You can decrease your anti-nutrient consumption by properly preparing food. Phytic acid is commonly found in grains, beans and lentils. It’s best to soak these foods in a solution of water and apple cider vinegar overnight before cooking. Cruciferous (cauliflower, broccoli, cabbage) and Nightshade vegetables (zucchini, eggplant, bell pepper) contain oxalates and lectins, it’s best to thoroughly cook these veggies. Fermenting food helps reduce anti-nutrients in plants too.
4) Small Intestinal Bacterial Overgrowth
Your small intestine is where most of the nutrient absorption from the food you’ve broken down in the earlier digestive process occurs. Though our large intestine contains trillions of bacteria, the small intestine is typically sterile.
Bloating can occur when there's overgrowth of bacteria in the small intestine. Overgrowth is usually a result of low stomach acid, problems with the ileocecal valve (the door controlling contents from your small and large intestine) and/or poor diet. This is because the bacteria are fermenting the food you eat and producing various types of gas like methane. This results in abdominal discomfort and an extended stomach, especially when consuming high FODMAP foods (fermentable oligosaccharides, disaccharides, monosaccharides and polyols. These are short-chain carbohydrates that are absorbed poorly in the small intestine).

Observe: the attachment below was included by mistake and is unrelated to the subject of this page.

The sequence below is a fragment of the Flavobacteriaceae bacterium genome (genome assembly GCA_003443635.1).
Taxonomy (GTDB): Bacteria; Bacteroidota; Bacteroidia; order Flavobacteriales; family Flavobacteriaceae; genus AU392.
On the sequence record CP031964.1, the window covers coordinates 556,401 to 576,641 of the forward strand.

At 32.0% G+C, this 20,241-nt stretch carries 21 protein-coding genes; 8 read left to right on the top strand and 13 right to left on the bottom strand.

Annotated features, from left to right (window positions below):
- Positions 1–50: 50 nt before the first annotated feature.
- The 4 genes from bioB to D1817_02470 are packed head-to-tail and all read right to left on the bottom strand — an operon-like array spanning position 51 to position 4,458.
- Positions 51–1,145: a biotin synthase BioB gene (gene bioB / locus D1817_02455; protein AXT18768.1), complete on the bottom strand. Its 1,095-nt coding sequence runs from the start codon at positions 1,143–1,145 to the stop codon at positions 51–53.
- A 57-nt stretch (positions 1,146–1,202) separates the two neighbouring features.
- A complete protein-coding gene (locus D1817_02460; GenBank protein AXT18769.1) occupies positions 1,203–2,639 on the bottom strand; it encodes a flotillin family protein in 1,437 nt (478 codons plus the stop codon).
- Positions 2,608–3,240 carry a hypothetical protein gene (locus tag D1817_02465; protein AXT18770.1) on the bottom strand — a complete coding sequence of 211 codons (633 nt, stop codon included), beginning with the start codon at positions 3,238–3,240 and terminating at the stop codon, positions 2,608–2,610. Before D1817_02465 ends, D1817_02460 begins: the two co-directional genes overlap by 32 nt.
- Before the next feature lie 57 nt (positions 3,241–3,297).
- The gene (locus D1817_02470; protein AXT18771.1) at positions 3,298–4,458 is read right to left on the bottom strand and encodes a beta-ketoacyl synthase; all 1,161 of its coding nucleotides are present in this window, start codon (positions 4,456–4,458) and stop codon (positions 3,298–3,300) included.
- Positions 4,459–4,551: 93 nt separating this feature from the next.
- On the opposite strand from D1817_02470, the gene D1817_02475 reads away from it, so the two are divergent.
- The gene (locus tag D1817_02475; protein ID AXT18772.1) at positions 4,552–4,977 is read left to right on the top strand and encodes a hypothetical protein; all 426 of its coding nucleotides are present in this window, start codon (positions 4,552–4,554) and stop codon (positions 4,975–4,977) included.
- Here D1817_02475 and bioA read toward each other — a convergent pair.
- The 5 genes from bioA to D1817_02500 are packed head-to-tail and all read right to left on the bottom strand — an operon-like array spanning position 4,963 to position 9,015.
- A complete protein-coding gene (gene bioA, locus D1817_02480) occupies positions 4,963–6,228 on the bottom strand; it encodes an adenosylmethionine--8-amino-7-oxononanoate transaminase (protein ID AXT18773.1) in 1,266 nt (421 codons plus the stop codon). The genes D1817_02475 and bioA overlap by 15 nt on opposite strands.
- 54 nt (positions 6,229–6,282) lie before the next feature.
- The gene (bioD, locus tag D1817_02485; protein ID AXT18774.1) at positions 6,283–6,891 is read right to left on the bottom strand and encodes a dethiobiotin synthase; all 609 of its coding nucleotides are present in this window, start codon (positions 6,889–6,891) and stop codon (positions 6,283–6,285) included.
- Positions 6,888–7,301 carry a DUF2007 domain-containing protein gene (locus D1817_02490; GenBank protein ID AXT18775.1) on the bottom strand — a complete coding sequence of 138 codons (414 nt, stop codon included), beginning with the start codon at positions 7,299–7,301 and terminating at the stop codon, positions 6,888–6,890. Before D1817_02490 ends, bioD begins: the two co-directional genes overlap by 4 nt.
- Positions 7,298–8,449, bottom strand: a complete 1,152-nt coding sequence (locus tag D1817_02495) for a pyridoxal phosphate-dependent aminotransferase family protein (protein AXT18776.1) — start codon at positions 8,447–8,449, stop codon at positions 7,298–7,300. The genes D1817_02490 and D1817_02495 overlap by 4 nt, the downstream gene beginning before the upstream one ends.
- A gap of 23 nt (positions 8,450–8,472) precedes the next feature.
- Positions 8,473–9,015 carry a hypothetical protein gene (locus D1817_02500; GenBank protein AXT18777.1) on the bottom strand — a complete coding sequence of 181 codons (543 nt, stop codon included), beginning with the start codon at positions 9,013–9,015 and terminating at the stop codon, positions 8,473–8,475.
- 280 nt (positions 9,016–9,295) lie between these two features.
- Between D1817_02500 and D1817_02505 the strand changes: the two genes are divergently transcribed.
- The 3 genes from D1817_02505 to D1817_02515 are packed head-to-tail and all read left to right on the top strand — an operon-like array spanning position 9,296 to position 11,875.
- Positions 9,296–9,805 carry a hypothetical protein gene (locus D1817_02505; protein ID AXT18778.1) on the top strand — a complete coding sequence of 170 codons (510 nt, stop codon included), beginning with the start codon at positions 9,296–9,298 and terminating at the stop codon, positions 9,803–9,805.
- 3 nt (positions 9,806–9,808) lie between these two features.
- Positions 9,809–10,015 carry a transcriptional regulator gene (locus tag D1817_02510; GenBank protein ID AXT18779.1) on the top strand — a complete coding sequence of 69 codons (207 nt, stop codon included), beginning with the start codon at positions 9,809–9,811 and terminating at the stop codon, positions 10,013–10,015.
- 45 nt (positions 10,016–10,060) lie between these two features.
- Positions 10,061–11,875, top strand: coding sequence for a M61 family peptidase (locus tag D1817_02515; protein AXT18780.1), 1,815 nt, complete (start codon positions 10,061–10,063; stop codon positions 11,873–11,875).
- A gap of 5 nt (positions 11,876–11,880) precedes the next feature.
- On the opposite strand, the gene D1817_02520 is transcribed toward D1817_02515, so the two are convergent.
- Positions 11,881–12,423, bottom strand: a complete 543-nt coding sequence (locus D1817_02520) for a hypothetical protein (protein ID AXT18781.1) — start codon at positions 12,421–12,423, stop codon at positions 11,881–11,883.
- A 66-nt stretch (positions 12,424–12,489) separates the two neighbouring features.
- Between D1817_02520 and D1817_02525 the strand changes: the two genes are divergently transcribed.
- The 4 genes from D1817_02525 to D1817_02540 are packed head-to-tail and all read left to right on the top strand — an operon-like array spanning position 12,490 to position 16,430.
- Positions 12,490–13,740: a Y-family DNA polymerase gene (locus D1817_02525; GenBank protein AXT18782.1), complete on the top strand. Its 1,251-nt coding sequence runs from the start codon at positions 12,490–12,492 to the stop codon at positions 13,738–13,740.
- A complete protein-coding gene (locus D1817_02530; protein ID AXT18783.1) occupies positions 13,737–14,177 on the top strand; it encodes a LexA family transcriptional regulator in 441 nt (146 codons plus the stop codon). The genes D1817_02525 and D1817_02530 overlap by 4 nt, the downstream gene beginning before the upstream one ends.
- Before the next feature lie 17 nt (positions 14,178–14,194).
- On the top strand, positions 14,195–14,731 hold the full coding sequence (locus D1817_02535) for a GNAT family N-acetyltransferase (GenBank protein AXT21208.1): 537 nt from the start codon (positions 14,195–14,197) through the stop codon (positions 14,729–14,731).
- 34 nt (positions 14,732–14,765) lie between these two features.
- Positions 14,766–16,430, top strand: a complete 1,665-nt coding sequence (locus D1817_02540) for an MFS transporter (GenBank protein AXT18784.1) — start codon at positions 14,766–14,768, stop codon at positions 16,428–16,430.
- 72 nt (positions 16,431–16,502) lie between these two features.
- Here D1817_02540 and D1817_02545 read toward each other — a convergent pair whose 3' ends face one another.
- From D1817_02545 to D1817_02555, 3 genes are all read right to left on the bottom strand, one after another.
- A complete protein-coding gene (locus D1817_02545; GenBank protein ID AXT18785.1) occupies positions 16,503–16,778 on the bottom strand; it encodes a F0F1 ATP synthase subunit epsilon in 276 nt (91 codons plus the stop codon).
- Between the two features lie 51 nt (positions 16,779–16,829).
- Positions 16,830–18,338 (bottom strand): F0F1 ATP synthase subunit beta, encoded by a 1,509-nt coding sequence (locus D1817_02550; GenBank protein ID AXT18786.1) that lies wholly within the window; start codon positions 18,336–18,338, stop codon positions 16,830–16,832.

If you suspect small intestinal bacterial overgrowth, consider trying a low fodmap diet for a few weeks. This would include cutting out foods like garlic, onion and wheat. Though it’s best to talk to a practitioner to create a full supplement, diet and lifestyle solution.
5) Food Intolerances
An intolerance is an immune response to certain foods. Food intolerances can be a result of chemical sensitivities, poor digestion, leaky gut and genetics. Though food allergies are life threatening and provoke an immediate reaction, an intolerance is not life threatening and can provoke a reaction anytime within 48 hours of ingesting a food. One of the most common symptoms of food intolerance includes bloating.
Food intolerances differ between people, but the most common include eggs, gluten, dairy, corn, soy and shellfish. You can try eliminating one or all of these from your diet for a few weeks, then take note of how you feel without them and how you feel when reintroducing them.
6) Lack of Movement
Movement stimulates peristalsis, a wave like muscle contraction that moves food through your intestinal tract. When you’re overly sedentary you limit activation of this process and can become constipated, which is one leading cause to being bloated.
Make movement a priority, take a walk once per day for at least 30 minutes, dance to your favourite music while cooking or do some active stretching as you watch your favourite show.
Bloating doesn’t have to be something you struggle with forever, but it’s important to get to the root cause of the problem and be patient with the experimentation process. You deserve to feel comfortable in your body and we’re always happy to help!